You’re used to hearing that it’s the “holiday shopping season.”
And you know when “back-to-school shopping” is coming up.
We’re conditioned to be mindful of the major shopping dates on the calendar, which only further increases the hype – and the pressure on brands and retailers to make sure they have better deals than their competitors. And as we’re now approaching the peak of appliance shopping season (yes, it’s a real thing) in September and October, we’ve covered in this series’ first two blogs both the trends and approaches we’ve seen from major brands, and taken a deeper dive at two of the biggest names in the game.
Before we look at some of the creative approaches that we like – and a few we think could be improved – let’s rewind and go over what we’ve covered and discovered so far.
We know appliance shoppers make a buying decision within a week of beginning their searches. What does that mean for you, as a brand? It means you need to be prepared with a repository of content to deploy across all stops on the consumer journey: website, social media (both organic and paid), email, and web ads.
Appliance shoppers are high-intent shoppers, so you don’t need to condition them or bring them along slowly with your content marketing. They’re buying – it’s just a matter of where and from which brand.
So, who does it well, and whose approach needs some work? In the previous blog, we looked at The Home Depot and Lowe’s–the two biggest retailers in appliances–but this time around, we’re leaning into a few of the brands themselves.
Frigidaire – We LOVE the Inspiration Gallery feature.
This is a souped-up, creative solution to a PDP or enhanced content. Not only can you view a wide array of products and the various functions they serve, Frigidaire gives customers a clean look at how the products will look in their space. And it’s not just one space; the brand offers you the ability to view different products in different types of spaces.
Frigidaire is one of the world’s top kitchen appliance brands, and based on their layout and design, they’re thinking ahead and trying to offer shoppers a robust, comprehensive shopping experience that’s consistent with retailers. Good work, Frigidaire.
Samsung – Innovative, creative, and checks all the boxes.
This is a really strong user experience on Samsung’s website. From left to right on the screen, customers are getting exactly what they’re looking for – especially considering they’re already well down the road on their path to purchase. Samsung offers high-quality imagery, a 360-degree view of the product, and multiple looks at the product in an actual space.
Once you scroll down to look at the price (we all do this), Samsung gives you all the details you want: financing options, delivery options (hello, free delivery!) and a prominent list of the additional benefits that come with buying directly from its site.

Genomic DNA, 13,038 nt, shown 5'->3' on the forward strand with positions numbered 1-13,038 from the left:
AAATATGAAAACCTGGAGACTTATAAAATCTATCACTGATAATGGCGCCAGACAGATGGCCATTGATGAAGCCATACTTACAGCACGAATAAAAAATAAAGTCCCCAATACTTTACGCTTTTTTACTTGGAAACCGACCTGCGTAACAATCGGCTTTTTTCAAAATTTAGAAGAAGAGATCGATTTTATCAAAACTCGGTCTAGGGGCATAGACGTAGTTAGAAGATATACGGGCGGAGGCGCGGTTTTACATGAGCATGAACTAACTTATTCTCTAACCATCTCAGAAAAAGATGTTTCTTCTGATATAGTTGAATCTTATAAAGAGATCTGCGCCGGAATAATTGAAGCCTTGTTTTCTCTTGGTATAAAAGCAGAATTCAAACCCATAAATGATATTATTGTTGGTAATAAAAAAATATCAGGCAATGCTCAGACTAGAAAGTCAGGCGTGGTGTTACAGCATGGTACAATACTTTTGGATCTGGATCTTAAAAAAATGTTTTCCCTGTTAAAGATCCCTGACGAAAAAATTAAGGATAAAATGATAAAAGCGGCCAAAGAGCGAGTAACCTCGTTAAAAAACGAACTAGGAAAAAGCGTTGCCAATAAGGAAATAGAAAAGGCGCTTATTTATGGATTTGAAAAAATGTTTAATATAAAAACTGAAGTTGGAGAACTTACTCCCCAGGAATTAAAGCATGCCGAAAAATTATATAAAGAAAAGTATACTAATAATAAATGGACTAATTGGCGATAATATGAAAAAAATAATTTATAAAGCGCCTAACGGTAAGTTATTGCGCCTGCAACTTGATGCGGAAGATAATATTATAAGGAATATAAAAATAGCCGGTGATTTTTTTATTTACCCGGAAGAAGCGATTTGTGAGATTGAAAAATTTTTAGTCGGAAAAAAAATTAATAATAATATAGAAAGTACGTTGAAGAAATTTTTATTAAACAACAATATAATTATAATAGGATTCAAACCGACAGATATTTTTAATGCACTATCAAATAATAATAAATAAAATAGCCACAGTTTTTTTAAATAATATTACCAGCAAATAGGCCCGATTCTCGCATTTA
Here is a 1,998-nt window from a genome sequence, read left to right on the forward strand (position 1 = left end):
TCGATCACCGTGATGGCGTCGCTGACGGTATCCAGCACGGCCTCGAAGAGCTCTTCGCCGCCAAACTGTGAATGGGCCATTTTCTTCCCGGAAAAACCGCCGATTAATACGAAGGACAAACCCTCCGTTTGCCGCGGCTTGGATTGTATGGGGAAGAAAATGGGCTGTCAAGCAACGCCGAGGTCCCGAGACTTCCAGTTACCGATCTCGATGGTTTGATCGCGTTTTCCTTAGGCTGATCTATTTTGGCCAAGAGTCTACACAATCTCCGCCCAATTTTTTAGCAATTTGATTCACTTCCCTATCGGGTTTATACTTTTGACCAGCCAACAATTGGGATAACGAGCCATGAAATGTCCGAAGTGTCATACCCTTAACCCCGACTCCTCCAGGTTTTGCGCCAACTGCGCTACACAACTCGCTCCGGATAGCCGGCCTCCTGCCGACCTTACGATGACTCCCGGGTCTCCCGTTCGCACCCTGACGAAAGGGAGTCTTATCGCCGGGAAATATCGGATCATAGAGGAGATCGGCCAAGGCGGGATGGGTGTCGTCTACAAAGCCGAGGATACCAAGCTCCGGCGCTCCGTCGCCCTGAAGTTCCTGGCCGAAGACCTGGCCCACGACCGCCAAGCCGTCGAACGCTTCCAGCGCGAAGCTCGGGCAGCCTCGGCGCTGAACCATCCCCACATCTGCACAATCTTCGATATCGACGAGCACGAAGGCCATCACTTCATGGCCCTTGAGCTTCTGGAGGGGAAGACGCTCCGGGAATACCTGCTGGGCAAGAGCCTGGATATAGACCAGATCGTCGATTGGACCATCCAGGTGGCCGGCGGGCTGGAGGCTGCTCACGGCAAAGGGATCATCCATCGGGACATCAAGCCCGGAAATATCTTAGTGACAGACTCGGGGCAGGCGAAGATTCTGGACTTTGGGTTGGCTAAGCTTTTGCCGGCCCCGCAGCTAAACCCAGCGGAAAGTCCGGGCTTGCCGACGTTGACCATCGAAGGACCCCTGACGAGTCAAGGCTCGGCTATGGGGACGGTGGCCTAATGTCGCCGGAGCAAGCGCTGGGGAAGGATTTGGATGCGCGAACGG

Alright, those are a couple of our favorites. Now, to the not-so-favorites...
General Electric – A little too busy for our taste.
The main takeaway from GE’s product pages is that they feel catered toward a customer who is early in the buying process. There’s a LOT of information and clutter – sometimes it’s hard to distinguish between what GE wants the customer to know, and what it’s including for the sake of including it.
Where does GE want you to navigate? That’s the question we’re left with. And, there’s a lack of video and “realness” that GE’s competitors are utilizing in their creative.
LG – Burying the lede.
LG is known for its innovative appliances (they’re a tech-focused company, after all), so it’s surprising to see the company make no mention of the technology in its appliances until the customer gets way, way, way down the product page.
Also, when a customer arrives at the landing page for specific appliance categories, the first thing she sees is a HERO image of consumer ratings.
Considering what we know about the intent of appliance shoppers, is this the best experience? It's debatable whether they REALLY need to know this upfront, without first exploring the products on the product page.
It's also another product showcase that doesn’t feature video or a real-life look at the appliance. All of the images on the product page are shot on white backdrops, and a customer can’t see what the product would look like in her kitchen (a feature we know is important).
Now that we’ve highlighted a couple of appliance brands doing enhanced content well–and a couple who could improve their experience–we can tie this into one key takeaway.
The enhanced content on your product pages must FURTHER the customer’s buying process. The best brands in this space design PDPs to capitalize on the intent displayed by appliance shoppers, giving them exactly what they need to make a decision and then offering the most efficient way to get the appliance in their home (purchase, financing, delivery, etc.).
Keep that in mind when laying out the enhanced content on your product pages: the customer, more likely than not, wants to buy now. And accelerating that buying decision can be attained by creating quality, beneficial content that moves them toward the checkout—not away from it.